Indonesia keeping head up despite lopsided loss in SEABA gold medal game vs Gilas

By Denison Rey A. Dalupang

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The Indonesian national basketball team in huddle during 2017 SEABA Championships | PBA Media Bureau

MANILA, Philippines — They were billed as Gilas’ toughest foes in the 2017 SEABA Championships. On Thursday, in the battle for the gold medal, Indonesia proved that indeed, they were. 

Even after losing in blowout fashion, they still gave the hosts a run for their money—even for just a couple of minutes.

Indoneisia's veteran cager and ABL legend Mario Wuysang knew exactly that.

“Philippines is a tough team. Gilas is a tough team. We knew that coming in,” he said on his way out of the Big Dome. “We respect them a lot. We know they’re preparing for something bigger. We just wanted to go out there and compete, give it our best, and put up a fight.”

Indonesia, which entered the final match touting a spotless card in five outings, bowed to Gilas, 64-97. They had the narrowest margin of defeat—33 points—among the Philippines’ preys.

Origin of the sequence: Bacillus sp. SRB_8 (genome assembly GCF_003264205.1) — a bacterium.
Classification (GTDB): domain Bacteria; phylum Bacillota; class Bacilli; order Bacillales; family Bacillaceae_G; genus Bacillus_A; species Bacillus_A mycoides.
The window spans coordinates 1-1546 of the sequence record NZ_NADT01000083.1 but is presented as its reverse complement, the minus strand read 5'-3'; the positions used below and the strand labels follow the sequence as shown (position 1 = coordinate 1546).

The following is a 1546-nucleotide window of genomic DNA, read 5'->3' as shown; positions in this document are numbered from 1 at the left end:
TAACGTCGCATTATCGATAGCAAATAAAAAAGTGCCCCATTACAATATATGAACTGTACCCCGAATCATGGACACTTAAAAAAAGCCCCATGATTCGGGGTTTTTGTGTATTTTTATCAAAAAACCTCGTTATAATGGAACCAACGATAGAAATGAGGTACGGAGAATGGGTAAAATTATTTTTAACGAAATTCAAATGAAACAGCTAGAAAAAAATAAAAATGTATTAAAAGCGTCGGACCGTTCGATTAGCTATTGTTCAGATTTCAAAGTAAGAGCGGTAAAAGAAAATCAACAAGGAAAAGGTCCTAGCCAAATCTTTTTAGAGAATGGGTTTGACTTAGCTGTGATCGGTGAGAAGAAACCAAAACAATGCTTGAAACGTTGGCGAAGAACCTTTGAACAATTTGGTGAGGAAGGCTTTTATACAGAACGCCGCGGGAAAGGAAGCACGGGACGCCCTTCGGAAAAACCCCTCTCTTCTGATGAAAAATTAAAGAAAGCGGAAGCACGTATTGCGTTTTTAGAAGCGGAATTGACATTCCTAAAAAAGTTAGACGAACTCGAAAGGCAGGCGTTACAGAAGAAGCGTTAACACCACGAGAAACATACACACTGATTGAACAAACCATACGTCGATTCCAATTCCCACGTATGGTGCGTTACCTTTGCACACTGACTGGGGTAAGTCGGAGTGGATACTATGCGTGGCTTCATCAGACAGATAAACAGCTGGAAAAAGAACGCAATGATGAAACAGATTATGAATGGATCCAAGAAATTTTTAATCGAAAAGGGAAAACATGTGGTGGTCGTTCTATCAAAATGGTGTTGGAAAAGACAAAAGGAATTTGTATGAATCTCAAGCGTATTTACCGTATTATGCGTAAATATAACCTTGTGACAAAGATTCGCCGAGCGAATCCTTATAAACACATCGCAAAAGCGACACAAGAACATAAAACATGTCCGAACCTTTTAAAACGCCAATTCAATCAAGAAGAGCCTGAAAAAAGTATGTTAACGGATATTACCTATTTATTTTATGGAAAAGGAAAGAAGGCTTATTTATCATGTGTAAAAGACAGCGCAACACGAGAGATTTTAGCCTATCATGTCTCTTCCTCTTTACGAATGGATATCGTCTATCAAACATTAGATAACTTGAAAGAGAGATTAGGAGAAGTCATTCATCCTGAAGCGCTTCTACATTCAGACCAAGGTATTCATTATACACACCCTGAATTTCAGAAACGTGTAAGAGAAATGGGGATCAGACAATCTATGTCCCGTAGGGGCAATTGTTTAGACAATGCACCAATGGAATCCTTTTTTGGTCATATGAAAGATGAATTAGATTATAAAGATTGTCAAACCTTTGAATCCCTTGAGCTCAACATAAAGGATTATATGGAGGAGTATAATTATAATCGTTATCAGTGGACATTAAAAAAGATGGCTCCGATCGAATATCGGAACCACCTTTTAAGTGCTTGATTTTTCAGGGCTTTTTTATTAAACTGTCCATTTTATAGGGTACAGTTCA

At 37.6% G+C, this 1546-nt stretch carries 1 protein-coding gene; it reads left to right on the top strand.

For Jamarr Johnson, a naturalized big man who came in a match before the clash with Philippines,  echoed the same sentiment.

“I knew coming in that it was going to be a challenging experience for us,” he said. “They have three 6'10" guys and like a really solid core. They're just too big. They killed us on the rebounds, they killed us on second chance points, they killed us on offensive rebounds.”

“They were just a little too big for us today,” Johnson added.

Wuysang, a veteran of many Southeast Asian Games, added that Indonesia is not wallowing in self-pity, and added that they are actually setting their sights on the SEA Games.

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“We’re just building chemistry. We take a lot from this. We worked on our chemistry, on our system, mainly because we haven’t practiced as much as a team,” the 38-year-old cager said.

“We have imports now in our pro league. That’s gonna help the progress of the abilities and the competition level of our local guys,” he added. “We can progress, you know.”

“In basketball you need a couple of things. You need athleticism and you need size. And the Philippines have both of that,” Johnson chimed in. “Until we can actually get to a place where we have size and athleticism to compete, it's gonna be hard for any nation to beat Philippines.”

“They're bigger than us in so many ways but our management is satisfied with how we performed,” the big man closed.

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